I've been recently thinking about the following question:

When are requirements good enough for implementation?

I'm trying to create a checklist of some sort that can at least semi-objectively answer this question.

Here are some of my thoughts about methods and checks to ensure good requirements:

  • Ambiguity Poll (are the requirements precise enough for the development team)
  • Non-functional requirements are defined
  • Exclusive use of defined ubiquitous language
  • "Conditions of Statisfaction" are defined by the customer
  • Business Value and Technical Value are clear and communicated

Please share your thoughts.

  • 3
    I didn't -1, but the answer is "Never". Also read this: en.wikipedia.org/wiki/Software_requirements Jul 19, 2016 at 8:54
  • @BЈовић I know a fair bit of requirements engineering, yet I want to create some sort of objective checklist to improve processes
    – Falcon
    Jul 19, 2016 at 8:59
  • Give the requirements to the engineers who will implement them. If they don't understand anything, then they are not good, and you need to fill the gaps. Jul 19, 2016 at 9:25
  • "For implementation", did you mean for software engineer ? Or for software architect ? For example, I don't think that non functional requirements are very helpful for a software engineer.... however for a software architect it makes a lot of sense. Jul 19, 2016 at 9:32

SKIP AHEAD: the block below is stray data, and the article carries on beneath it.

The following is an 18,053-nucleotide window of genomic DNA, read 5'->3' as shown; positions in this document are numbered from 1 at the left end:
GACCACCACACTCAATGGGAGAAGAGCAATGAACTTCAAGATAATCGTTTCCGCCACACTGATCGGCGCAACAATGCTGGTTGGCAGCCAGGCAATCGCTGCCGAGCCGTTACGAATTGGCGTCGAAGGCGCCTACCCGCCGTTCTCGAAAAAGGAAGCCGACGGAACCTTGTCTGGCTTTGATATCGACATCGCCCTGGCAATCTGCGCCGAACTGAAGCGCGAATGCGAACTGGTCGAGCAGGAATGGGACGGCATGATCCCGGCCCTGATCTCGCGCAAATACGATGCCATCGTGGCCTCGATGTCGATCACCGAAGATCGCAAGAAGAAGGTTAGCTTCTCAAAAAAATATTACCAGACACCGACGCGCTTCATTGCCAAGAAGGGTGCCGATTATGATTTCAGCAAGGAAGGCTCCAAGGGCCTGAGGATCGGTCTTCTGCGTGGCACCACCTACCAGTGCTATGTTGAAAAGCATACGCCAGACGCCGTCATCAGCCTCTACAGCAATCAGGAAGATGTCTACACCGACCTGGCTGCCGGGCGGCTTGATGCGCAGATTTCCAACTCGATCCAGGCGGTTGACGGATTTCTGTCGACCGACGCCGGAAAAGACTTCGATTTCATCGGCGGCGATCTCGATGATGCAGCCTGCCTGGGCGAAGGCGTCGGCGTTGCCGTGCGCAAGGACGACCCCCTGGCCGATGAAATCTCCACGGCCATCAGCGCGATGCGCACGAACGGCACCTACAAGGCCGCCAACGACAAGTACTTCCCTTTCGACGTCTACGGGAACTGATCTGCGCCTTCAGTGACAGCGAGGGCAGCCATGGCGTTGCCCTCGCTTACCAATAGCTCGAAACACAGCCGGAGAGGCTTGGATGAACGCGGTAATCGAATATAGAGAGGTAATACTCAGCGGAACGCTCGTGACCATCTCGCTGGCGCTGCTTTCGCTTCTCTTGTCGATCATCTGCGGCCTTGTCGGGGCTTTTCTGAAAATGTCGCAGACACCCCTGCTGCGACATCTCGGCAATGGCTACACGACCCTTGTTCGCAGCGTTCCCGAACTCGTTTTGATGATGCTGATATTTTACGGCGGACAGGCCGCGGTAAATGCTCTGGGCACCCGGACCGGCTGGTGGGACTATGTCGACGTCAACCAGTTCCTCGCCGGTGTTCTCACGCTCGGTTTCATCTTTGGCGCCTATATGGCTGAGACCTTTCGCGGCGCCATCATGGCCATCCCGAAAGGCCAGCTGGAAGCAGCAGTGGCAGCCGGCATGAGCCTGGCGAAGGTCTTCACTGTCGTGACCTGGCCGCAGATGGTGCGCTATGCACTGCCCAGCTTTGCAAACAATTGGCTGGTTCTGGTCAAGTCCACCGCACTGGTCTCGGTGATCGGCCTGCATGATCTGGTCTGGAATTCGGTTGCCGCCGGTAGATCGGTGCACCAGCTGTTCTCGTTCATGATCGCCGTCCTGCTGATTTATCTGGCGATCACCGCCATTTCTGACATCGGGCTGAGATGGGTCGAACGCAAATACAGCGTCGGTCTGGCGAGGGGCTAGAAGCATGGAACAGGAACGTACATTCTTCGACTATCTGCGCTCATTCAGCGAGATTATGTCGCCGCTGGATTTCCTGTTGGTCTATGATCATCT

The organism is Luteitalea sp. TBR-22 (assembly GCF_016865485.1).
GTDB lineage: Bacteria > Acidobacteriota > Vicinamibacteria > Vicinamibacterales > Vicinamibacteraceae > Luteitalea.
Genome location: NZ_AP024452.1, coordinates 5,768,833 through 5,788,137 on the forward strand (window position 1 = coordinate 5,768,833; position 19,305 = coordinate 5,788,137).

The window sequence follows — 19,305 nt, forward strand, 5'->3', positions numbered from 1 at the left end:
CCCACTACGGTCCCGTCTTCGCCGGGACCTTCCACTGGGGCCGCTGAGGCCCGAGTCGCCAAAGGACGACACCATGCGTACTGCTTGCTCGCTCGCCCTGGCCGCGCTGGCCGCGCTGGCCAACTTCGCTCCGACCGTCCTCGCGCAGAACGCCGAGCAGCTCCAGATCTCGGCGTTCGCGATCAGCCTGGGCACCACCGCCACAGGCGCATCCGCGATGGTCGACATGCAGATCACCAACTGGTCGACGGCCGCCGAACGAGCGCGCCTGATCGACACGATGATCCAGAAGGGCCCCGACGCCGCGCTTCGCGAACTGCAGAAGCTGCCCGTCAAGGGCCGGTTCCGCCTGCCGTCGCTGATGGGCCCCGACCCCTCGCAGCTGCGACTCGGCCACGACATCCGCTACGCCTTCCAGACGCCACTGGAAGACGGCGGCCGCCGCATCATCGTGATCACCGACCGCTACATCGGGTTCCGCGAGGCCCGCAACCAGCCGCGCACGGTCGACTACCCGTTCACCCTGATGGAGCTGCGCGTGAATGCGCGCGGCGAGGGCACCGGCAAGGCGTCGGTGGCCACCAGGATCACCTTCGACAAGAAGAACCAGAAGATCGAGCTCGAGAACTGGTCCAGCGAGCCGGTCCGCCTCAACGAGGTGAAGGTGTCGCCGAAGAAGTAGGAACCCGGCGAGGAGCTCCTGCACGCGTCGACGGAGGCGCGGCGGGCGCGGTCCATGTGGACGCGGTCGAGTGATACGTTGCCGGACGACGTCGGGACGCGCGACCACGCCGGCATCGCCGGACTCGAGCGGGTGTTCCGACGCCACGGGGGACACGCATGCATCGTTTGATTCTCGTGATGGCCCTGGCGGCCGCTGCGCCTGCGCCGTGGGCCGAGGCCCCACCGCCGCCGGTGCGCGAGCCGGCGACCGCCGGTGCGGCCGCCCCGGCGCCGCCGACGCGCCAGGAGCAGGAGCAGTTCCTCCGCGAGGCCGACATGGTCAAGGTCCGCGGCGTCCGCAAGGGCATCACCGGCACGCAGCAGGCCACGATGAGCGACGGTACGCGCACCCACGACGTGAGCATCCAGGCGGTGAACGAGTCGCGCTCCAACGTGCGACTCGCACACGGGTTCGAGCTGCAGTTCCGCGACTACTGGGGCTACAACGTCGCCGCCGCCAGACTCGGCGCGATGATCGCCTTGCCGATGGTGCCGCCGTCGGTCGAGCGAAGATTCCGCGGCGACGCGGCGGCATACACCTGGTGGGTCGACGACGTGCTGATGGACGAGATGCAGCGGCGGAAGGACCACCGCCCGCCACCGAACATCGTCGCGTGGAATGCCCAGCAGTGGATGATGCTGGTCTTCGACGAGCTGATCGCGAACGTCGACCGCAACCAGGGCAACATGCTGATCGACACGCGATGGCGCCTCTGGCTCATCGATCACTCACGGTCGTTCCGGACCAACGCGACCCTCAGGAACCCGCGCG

• @AilurusFulgens We don't have architects, we work as a scrum team. Yet, we are interested in non-functional requirements when working on a story.
    – Falcon
    Jul 19, 2016 at 9:44

1 Answer 1


The key to writing good requirements is having a clear, unambiguous acceptance test on each individual requirement that is not subject to interpretation, so that you can declare success.

From the customer perspective, requirements are good enough when they clearly paint a picture of what the software does, what it looks like, and what business goals it accomplishes. Usually, this requires use cases, UI mockups and walkthroughs, and sample reports.

From the developer's perspective, requirements are good enough when the software developers understand clearly what they must do to build the application. So, in addition to what the customer sees, as a developer I would also like to see the overall architecture and structure, API's and interfaces, individual structural elements, business functions, and how it all talks to each other, in sufficient detail so that I can go start writing methods and classes (which each have their own specification, even if it's just in the form of unit tests).

The amount of detail that is necessary to accomplish this varies from team to team. The level of rigor in requirements specifications for offshore teams is much greater than a tightly-knit in-house scrum team, for example.

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